Target-Date Funds and Retirement: A Healthy Match?

  • Target-date funds (TDFs) provide an investment mix whose objectives vary over time.
  • TDFs are marketed as a way to ensure risk is allocated appropriately.
  • Risk-tolerance should be carefully reexamined against any fund’s investment objectives.

Introduced in the late 1990s, target-date funds (TDFs) were developed to provide those investors planning for retirement an easy way to adjust the investment mix in their portfolios as they approach retirement age.

For those individuals with no investment experience who were starting their careers, a target-date fund is a viable retirement savings vehicle.

Target-date funds are funds that invest in other funds. They are designed to provide an overall investment mix of segregated mutual or index funds whose investment objectives vary over time.

A TDF is structured to automatically reallocate the bond-to-equity percentage weighting in a retirement account. The fund manager shifts the allocation between funds as an individual’s retirement approaches.

The purpose for the reallocation is to lessen the amount of investment risk assumed commensurate with the number of years to retirement.

The target-date funds are thus offered with specific dates in the future. For example, an individual planning to retire in 30 years would chose a TDF with “2050” in the name.

The strategy inherent in TDFs is to decrease the amount of stocks or other investments with higher risks at specified or targeted periods in the investors’ working years.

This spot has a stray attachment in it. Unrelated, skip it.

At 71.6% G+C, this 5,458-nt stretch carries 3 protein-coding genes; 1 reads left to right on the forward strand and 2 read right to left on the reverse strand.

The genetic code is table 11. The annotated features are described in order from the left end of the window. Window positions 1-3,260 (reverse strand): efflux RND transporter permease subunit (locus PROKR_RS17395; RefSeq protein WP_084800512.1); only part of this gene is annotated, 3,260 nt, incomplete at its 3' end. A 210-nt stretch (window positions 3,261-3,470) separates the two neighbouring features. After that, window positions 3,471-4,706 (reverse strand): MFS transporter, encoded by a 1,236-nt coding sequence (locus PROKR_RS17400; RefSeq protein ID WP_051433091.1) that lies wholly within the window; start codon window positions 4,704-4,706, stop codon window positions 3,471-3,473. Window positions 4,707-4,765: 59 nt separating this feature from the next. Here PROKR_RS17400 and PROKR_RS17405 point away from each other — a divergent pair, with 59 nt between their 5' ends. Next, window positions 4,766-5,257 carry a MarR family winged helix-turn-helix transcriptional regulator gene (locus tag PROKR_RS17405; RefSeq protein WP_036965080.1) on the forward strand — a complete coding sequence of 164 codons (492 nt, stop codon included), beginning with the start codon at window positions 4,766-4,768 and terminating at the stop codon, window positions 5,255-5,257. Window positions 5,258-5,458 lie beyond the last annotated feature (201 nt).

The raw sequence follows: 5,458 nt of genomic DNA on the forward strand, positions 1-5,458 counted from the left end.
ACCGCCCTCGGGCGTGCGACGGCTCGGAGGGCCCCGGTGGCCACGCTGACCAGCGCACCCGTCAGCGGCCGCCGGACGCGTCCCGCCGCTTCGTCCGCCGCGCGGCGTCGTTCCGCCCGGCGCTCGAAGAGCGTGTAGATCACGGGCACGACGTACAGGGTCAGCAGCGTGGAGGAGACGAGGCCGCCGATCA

In general, the funds seek to provide the investor with as little risk as possible upon retirement, instead maximizing income generated by the fund through a heavier weighting in bonds.

These goals are realized by automatically shifting the investor into funds with a specified percentage of equities versus bonds or fixed-income investment vehicles.

During the early years of retirement planning, an investor can assume greater risk, with the potential for greater capital returns. As the planned retirement date draws near, the risk profile of the investor changes to more conservative, lower-risk investments.

Advantages of TDFs

One of the great benefits of choosing a TDF as a way to save for retirement is its simplicity. Individuals are relieved of the burden and worry of researching which investments over time would be the most suitable in terms of potential returns and risk assumed.

Many employees who have employer-provided 401(k) retirement savings accounts are notoriously inattentive in managing the swelling cash contributions made to their investment account. A qualified retirement plan that merely accumulates cash, however, is not going to provide a nest egg for retirement.

For individuals who completely overlook their retirement investments due to unfamiliarity or inexperience, a target-date fund can be a suitable option for retirement investing. Indeed, it is for these very reasons that TDFs are the default investment choice for employees who fail to select their own preferred funds from the available array of choices provided by the retirement plan sponsor.

The advantage of the TDF is that an expert fund manager selects the most appropriate investment mix for you so that your retirement account is fully invested in the right funds given the number of years until your retirement.

Asset allocation decisions can be fraught with risk. The task is thus best left to professional managers. An additional benefit is that TDFs can be purchased by investors for an individual retirement accounts (IRA) as well as taxable retirement accounts.

Disadvantages